How holiday spending can come back to bite you in the New Year
By A.J. Wagner
There should be tornado warnings in December. Every year as the holidays approach, consumers get swept up in a vortex of debt as they run up the credit cards and other forms of lending to make a special occasion for their families. Like tornadoes, there are varying degrees of intensity to this necessary calamity of modern life.
At category 1, some borrow and pay the debt off when the bill comes. This is not likely to cause any harm and may even result in the accumulation of some air miles or reward points.
At category 2, one might pay 10 percent interest over a period of time. If one borrows $1,000 at 10 percent interest and pays back 2 percent of the balance each month with a minimum payment of $15 the money will be paid back in seven years with $402 in interest. The concern here is not just the $400 cost but that there will be seven Christmases between the run up of the first debt and the pay off. The likelihood is that more debt will be added each December spinning the debtors’ finances further and further out of control.
Some pay as much as 25 percent over a much longer period of time for credit. This happens especially to those who miss credit card payments or those who are not very credit worthy to begin with. The added interest is like an insurance policy for the lender. The lender will make up for defaulted loans from those who manage to pay the extra premium. Let’s call that a category 3.
The next category involves a person who pays back their debt by getting payday-type loans. These are short-term loans of a few weeks to a month that are designed to get a person to their next paycheck. Even though Ohio has created some important limitations for these loans, they can still be obtained over the internet where the fees and interest rates combine to exceed 100 percent and more of the loan. In Ohio payday loan companies are limited to 28 percent interest on a yearly basis. Lenders in Ohio can only charge up to $1.08 as finance charges on a $100 loan issued for 14-days but that is the equivalent of adding another 28 percent annual interest to the loan, bringing the total interest to 56 percent.
Category 5 is Bankruptcy Court. It comes when one has progressed through all of these stages and can no longer meet the obligations incurred. Although bankruptcy creeps up through the accumulation of debt over time it most often comes with the final blow of some overwhelming event such as loss of job or unexpected illness. It is the loss of income or the sudden increase in expenses that takes most people over the brink to seek bankruptcy protection.
If you don’t make payments when they are due, the lender may be able to take back whatever merchandise you purchased with the money lent. This may not be true with a regular credit card purchase but it is likely to be true if you have signed a purchase agreement at the store or car dealer even if it was placed on a credit card. Bankruptcy may help you keep some of the purchased items. (That’s another column.)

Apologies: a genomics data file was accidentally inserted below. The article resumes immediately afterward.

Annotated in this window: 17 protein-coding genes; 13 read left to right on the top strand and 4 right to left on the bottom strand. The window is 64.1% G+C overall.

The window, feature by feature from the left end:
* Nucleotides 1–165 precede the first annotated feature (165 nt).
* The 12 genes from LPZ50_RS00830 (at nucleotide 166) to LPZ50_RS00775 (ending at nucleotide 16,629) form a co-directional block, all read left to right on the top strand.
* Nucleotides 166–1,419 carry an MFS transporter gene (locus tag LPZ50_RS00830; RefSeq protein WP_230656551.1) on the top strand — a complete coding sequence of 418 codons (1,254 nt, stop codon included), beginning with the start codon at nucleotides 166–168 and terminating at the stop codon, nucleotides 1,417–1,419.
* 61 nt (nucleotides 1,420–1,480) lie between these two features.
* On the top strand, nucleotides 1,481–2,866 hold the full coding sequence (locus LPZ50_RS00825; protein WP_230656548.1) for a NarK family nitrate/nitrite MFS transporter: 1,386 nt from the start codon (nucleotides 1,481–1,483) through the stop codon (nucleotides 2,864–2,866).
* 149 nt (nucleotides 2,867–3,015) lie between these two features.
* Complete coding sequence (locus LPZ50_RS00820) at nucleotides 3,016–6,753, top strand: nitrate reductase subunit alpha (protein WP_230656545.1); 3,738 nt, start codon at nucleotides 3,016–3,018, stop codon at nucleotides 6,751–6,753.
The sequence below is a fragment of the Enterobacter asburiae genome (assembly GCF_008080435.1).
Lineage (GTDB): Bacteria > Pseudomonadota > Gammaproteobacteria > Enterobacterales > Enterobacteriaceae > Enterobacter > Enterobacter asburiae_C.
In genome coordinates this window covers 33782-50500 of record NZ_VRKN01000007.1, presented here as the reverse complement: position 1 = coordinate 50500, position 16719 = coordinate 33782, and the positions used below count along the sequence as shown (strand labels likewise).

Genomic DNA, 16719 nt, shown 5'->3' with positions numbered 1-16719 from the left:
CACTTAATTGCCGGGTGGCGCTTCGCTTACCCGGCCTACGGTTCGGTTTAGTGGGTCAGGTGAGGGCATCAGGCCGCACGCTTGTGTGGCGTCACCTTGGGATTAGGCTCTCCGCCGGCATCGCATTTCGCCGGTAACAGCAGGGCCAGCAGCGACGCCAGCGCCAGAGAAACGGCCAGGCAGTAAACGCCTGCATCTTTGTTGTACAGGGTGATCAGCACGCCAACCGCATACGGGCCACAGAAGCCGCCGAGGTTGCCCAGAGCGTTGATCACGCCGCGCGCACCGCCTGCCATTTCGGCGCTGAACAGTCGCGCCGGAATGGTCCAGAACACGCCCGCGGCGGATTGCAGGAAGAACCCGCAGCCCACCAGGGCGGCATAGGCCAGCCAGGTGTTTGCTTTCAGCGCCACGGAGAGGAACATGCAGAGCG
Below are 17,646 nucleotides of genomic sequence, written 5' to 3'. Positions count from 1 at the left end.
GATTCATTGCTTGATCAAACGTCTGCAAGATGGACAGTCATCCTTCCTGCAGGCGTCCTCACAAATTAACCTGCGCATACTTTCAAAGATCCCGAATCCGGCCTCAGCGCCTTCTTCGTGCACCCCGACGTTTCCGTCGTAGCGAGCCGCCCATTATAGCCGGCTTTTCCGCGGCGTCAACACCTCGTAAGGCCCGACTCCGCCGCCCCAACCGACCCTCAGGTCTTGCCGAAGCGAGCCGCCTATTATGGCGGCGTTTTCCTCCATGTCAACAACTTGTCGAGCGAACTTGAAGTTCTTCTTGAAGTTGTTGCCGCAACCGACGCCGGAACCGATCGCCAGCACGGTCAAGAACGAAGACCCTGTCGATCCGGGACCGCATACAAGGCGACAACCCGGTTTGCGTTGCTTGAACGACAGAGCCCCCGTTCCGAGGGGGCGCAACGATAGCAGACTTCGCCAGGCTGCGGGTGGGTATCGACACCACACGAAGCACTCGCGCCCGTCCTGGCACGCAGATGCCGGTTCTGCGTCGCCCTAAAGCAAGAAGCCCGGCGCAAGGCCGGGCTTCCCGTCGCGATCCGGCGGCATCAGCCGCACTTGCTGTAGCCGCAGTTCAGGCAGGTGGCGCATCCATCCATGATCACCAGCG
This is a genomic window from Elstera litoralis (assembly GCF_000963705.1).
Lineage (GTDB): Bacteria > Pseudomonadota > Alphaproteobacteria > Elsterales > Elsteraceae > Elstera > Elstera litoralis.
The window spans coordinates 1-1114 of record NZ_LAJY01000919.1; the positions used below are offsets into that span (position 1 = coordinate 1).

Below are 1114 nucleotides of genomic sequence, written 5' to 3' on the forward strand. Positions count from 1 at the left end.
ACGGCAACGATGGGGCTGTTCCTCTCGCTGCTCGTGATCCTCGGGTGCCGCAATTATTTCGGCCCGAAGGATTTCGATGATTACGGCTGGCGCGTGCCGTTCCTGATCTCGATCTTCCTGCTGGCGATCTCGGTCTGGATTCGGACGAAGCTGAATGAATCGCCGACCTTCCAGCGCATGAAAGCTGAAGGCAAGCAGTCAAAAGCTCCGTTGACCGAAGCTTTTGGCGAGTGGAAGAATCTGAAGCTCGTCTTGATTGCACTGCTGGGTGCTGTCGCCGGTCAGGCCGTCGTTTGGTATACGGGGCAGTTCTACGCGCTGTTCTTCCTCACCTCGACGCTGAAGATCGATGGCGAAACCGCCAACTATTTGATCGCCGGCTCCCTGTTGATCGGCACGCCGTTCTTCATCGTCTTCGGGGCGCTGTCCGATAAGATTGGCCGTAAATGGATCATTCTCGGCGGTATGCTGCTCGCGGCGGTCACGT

So where’s the storm shelter?
To start with, don’t run up the bills. Try to set a budget within your means. When unexpected expenses come your way, rework the budget by cutting back on other things to make up the difference until the debt is paid down.
Also protect yourself to the extent possible by reading what you are asked to sign. It will take time and a good pair of glasses or a magnifying glass, but at least you’ll know what you’re getting into. If you don’t like what you see, or if you don’t understand and can’t get a good explanation, walk away. It may not be a good deal if the paperwork is part of the deal.
Don’t sign anything with blank spaces! The nice salesperson may innocently fill in the wrong numbers after you leave the store and find out the next day she’s been laid off. Her boss will make you live with what was signed and will know nothing about what you and the salesperson agreed to. There are seemingly nice salespeople who aren’t nice at all. Don’t become a victim to their scam.
Add up all the figures and make sure the totals are correct. Take your time! Don’t be rushed into something that might impact you for a very long time.
Have a great Christmas or whatever holiday you choose to celebrate this season of holidays and keep your wallet safe. Then for the New Year, make that budget and stick to it longer than you stick to the diet.
Disclaimer: The content herein is for entertainment and information only. Do not use this as a legal consultation. Every situation has different nuances that can affect the outcome and laws change without notice. If you’re in a situation that calls for legal advice, get a lawyer. You represent yourself at your own risk. The author, the Dayton City Paper and its affiliates shall have no liability stemming from your use of the information contained herein.
A.J. Wagner is an attorney with the law firm of Flanagan, Lieberman, Hoffman and Swaim at 15 W. Fourth Street in Dayton. A.J. and his firm would be glad to help you with all of your legal needs. You can reach A.J. at (937) 223-5200 or at AJWagner@DaytonCityPaper.com.